You write that, “if standardized tests are the best we can do, then that’s what we should do.” I’m happy to agree to this statement, but it only prescribes a course of action if we really know that the premise is correct, and I’m (very) skeptical. Moreover, in contrast with your second paragraph, it seems to me that people support standardized testing are the ones who should be responsible for making sure that it really has some added value, and that they should be required to do this before implementing new testing regimes affecting millions of students. (Of course, this last sentence of mine would have been much more appropriate circa 2001.)

    • December 22, 2010 am31 6:52 am 6:52 am

      JBL, While I’m in Sweden, I do work for an IB school and standardized tests are therefore a major part of my work (we “teach to the test” perhaps more than any other group of teachers). In the Swedish school system, before IB, students also take nationwide standardized tests in a variety of subjects and the results on these tests are taken very seriously indeed by government at all levels. Also, my high school was James Madison in Brooklyn, so at least I’ve been through many of the NY tests myself.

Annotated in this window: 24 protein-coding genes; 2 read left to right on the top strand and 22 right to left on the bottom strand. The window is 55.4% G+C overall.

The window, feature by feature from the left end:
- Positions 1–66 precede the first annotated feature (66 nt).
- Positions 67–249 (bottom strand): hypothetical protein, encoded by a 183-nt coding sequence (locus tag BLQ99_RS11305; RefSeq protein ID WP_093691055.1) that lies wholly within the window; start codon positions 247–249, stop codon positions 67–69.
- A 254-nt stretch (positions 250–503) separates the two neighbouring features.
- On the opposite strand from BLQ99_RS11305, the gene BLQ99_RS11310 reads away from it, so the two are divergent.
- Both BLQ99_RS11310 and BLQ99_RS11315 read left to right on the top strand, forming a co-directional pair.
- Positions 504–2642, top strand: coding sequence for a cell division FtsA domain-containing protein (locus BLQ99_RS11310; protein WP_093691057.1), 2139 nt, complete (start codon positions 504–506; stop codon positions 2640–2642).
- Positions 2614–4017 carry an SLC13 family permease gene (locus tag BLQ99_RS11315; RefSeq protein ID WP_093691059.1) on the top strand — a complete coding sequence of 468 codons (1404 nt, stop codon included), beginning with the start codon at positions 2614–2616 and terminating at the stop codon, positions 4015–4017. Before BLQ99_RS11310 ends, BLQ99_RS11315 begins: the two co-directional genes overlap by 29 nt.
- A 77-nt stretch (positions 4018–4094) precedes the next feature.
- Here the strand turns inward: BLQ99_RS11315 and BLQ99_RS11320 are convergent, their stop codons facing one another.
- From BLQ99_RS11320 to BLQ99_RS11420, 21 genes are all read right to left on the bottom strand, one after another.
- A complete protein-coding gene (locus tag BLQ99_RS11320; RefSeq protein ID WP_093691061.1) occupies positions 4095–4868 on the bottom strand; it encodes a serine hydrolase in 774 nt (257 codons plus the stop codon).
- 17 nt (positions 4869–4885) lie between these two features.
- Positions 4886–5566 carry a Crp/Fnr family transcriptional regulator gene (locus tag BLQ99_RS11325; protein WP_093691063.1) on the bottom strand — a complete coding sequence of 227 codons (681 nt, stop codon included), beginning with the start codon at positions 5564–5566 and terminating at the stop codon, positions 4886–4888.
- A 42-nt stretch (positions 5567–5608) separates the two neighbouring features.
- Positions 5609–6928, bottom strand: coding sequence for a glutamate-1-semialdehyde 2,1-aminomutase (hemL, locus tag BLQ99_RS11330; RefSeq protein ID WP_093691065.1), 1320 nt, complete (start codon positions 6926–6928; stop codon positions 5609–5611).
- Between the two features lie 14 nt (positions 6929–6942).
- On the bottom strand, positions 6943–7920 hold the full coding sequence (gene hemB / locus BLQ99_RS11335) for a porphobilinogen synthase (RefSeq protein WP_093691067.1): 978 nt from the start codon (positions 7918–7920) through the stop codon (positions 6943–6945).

While I say we teach to the test to a large extent, I don’t find it to be a huge problem as long as the test is good. It does limit the topics I can include in the course, the test is almost exclusively based on skill rather than understanding, and we do spend too much time talking about IB-approved notation etc. Overall, however, the main gain is that the external assessment/standardized test helps me keep standards high and I can still teach for understanding (hoping that understanding will bring skill for the exam). If our results are too low for too long, IB conducts an investigation and may shut the program down, as by the way I think they did in James Madison HS before I came there.